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If North Stonington residents want to keep their community schools, they should approve the $40.5 million renovation project on the ballot Monday.
On May 5, voters handily defeated a $47 million proposal. Now they get to act on a pared-down project.
Some voters will be tempted to vote "no" again and further drive down costs. But further cuts in the construction budget would make it difficult to do the work in a comprehensive fashion, which is the way the town should tackle the job. Instead, necessary repairs would be done piecemeal, and over the long haul this wold cost more, be more disruptive to education and attract far less state aid.
Approve the proposal Monday and North Stonington will tap at least $14.7 million in state reimbursements to offset local costs. State aid could reach as high as about $18 million, depending on how much of the work qualifies for state subsidies.
Both the town's elementary and its middle/high school are badly in need of improvement. Utility systems are outdated, science laboratories are inadequate as are music rooms, roofs and windows leak energy, layouts do not meet contemporary security needs, the schools do not comply with federal laws for access by people with disabilities, and so on.
It's expensive for a small town, with little commercial tax base, to undertake such a project. Over the 25-year repayment period, the bonding will annually add on average 3 mills to the tax rate. That's about $500 more annually for a home valued at $240,000.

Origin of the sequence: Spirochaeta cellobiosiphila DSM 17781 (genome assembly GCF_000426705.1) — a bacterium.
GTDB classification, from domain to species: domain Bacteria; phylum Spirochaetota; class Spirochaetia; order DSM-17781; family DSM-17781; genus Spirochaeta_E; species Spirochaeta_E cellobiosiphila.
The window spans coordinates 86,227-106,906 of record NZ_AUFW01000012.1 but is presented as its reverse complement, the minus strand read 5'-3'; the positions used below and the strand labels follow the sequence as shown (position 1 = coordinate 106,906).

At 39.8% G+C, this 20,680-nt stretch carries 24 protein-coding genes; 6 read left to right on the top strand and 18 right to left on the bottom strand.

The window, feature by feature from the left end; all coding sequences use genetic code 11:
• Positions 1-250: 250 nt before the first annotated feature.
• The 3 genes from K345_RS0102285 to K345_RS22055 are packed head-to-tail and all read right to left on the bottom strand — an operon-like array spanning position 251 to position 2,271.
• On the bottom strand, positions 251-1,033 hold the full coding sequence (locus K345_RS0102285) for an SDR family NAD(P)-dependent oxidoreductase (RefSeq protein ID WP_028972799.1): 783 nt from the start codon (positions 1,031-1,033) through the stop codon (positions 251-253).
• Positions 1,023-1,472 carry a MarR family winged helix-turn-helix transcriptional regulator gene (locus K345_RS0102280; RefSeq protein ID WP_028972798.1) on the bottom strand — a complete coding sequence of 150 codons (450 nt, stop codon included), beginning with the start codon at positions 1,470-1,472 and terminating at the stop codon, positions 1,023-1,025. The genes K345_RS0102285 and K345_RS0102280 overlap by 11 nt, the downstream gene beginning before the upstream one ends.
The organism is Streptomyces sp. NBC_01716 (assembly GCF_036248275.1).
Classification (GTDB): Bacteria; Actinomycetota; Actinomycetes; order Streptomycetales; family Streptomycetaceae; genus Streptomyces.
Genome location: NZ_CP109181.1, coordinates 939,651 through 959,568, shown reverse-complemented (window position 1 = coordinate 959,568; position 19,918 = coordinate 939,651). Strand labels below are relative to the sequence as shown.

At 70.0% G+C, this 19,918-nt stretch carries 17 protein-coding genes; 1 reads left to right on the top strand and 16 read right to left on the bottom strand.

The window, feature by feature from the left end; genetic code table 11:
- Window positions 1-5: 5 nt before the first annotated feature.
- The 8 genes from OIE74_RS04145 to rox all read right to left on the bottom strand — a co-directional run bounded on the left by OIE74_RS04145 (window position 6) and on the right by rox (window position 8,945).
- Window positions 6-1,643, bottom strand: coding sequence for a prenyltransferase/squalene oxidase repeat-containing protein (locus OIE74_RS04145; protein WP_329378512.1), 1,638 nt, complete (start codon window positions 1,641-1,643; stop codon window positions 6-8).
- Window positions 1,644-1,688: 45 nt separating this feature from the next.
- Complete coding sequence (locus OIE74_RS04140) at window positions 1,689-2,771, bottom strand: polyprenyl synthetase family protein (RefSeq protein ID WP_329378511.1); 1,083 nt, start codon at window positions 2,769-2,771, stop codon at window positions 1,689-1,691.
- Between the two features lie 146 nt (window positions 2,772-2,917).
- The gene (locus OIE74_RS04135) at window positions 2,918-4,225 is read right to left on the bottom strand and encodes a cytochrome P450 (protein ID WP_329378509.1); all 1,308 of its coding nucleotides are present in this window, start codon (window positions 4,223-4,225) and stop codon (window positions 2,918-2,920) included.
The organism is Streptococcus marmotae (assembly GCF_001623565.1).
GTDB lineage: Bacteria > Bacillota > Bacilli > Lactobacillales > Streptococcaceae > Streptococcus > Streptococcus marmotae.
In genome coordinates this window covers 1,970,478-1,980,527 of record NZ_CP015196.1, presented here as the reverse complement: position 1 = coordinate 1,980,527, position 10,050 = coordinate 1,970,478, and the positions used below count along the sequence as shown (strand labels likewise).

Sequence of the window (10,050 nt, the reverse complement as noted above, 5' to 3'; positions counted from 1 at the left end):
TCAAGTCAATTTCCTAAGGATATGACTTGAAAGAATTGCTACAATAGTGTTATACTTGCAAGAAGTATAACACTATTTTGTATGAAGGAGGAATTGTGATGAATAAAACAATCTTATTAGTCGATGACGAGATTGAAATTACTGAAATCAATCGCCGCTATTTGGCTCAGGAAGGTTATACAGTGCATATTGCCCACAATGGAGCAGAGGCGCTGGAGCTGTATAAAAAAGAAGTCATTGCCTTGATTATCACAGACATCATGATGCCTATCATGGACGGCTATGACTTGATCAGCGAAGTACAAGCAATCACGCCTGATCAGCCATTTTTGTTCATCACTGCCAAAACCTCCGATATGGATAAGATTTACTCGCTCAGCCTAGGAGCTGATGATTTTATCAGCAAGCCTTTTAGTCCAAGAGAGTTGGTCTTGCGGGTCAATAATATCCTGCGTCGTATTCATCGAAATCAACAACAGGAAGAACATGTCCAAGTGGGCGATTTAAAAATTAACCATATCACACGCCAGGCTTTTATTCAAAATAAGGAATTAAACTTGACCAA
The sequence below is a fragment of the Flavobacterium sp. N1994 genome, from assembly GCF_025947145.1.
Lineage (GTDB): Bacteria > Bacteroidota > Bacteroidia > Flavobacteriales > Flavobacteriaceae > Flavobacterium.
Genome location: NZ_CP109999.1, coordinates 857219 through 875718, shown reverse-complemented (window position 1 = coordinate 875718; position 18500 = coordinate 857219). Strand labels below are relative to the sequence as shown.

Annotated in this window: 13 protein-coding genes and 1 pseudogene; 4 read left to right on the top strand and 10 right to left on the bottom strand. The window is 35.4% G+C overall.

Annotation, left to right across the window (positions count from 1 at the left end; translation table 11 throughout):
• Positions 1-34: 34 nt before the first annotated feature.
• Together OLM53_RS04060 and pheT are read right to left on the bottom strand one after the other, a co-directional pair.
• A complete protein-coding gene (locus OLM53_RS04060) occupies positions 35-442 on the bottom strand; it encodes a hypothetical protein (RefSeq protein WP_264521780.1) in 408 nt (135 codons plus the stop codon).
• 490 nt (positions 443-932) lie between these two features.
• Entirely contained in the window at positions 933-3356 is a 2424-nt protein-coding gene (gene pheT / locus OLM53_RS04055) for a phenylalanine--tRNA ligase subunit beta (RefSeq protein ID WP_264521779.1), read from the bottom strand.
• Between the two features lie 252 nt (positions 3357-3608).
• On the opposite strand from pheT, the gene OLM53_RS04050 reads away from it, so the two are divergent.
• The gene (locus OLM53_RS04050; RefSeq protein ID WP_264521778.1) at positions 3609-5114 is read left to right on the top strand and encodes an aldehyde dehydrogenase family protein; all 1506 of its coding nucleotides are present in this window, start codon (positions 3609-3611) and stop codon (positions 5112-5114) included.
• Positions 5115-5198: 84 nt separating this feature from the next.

The only reasonable alternative is for the town to consider a regional approach to education. Discussed in the past was closing the high school and paying the tuition for students to attend larger schools in surrounding communities. Yet North Stonington residents have consistently rebelled against that idea.
If the townspeople want to keep their schooling local, they have to pay. That means voting yes in Monday's referendum.
The editorial board is composed of the publisher and four journalists of varied editing and reporting backgrounds. The board's discussions and information gained from its meetings with political, civic, and business leaders drive the institutional voice of The Day, as expressed in its editorials. The editorial department operates separately from the newsroom.